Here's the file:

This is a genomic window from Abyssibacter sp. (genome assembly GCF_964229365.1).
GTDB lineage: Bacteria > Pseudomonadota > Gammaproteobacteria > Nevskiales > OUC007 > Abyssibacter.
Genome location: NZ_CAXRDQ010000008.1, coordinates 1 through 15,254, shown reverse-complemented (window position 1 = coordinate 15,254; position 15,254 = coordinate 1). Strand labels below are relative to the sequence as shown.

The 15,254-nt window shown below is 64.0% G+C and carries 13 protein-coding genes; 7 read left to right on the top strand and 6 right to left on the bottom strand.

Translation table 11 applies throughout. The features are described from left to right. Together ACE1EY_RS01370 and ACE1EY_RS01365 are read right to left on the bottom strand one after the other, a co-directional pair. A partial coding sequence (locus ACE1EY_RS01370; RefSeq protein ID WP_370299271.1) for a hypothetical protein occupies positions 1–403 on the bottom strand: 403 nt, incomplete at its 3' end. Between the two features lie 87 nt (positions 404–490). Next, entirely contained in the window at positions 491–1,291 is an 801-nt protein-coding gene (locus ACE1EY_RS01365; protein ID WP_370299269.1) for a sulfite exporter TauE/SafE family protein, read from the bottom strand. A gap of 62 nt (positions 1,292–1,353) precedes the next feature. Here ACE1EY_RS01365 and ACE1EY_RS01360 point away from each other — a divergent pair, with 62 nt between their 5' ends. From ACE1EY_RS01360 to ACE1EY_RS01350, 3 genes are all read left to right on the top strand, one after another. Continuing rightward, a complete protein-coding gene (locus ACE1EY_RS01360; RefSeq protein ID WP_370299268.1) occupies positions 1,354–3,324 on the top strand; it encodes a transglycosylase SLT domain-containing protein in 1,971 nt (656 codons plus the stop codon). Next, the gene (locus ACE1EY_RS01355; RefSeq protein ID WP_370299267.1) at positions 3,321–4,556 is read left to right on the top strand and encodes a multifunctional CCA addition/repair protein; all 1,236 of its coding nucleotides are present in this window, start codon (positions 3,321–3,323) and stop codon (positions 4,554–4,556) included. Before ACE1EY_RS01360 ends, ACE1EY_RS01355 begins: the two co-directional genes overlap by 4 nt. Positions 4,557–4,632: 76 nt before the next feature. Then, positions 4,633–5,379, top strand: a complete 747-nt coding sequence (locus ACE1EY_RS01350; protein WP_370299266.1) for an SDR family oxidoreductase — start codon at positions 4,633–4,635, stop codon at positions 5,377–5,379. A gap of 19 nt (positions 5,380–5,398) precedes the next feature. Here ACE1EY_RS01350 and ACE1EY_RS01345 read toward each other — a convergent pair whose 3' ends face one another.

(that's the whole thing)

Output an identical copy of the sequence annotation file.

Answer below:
This is a genomic window from Abyssibacter sp. (genome assembly GCF_964229365.1).
GTDB lineage: Bacteria > Pseudomonadota > Gammaproteobacteria > Nevskiales > OUC007 > Abyssibacter.
Genome location: NZ_CAXRDQ010000008.1, coordinates 1 through 15,254, shown reverse-complemented (window position 1 = coordinate 15,254; position 15,254 = coordinate 1). Strand labels below are relative to the sequence as shown.

The 15,254-nt window shown below is 64.0% G+C and carries 13 protein-coding genes; 7 read left to right on the top strand and 6 right to left on the bottom strand.

Translation table 11 applies throughout. The features are described from left to right. Together ACE1EY_RS01370 and ACE1EY_RS01365 are read right to left on the bottom strand one after the other, a co-directional pair. A partial coding sequence (locus ACE1EY_RS01370; RefSeq protein ID WP_370299271.1) for a hypothetical protein occupies positions 1–403 on the bottom strand: 403 nt, incomplete at its 3' end. Between the two features lie 87 nt (positions 404–490). Next, entirely contained in the window at positions 491–1,291 is an 801-nt protein-coding gene (locus ACE1EY_RS01365; protein ID WP_370299269.1) for a sulfite exporter TauE/SafE family protein, read from the bottom strand. A gap of 62 nt (positions 1,292–1,353) precedes the next feature. Here ACE1EY_RS01365 and ACE1EY_RS01360 point away from each other — a divergent pair, with 62 nt between their 5' ends. From ACE1EY_RS01360 to ACE1EY_RS01350, 3 genes are all read left to right on the top strand, one after another. Continuing rightward, a complete protein-coding gene (locus ACE1EY_RS01360; RefSeq protein ID WP_370299268.1) occupies positions 1,354–3,324 on the top strand; it encodes a transglycosylase SLT domain-containing protein in 1,971 nt (656 codons plus the stop codon). Next, the gene (locus ACE1EY_RS01355; RefSeq protein ID WP_370299267.1) at positions 3,321–4,556 is read left to right on the top strand and encodes a multifunctional CCA addition/repair protein; all 1,236 of its coding nucleotides are present in this window, start codon (positions 3,321–3,323) and stop codon (positions 4,554–4,556) included. Before ACE1EY_RS01360 ends, ACE1EY_RS01355 begins: the two co-directional genes overlap by 4 nt. Positions 4,557–4,632: 76 nt before the next feature. Then, positions 4,633–5,379, top strand: a complete 747-nt coding sequence (locus ACE1EY_RS01350; protein WP_370299266.1) for an SDR family oxidoreductase — start codon at positions 4,633–4,635, stop codon at positions 5,377–5,379. A gap of 19 nt (positions 5,380–5,398) precedes the next feature. Here ACE1EY_RS01350 and ACE1EY_RS01345 read toward each other — a convergent pair whose 3' ends face one another.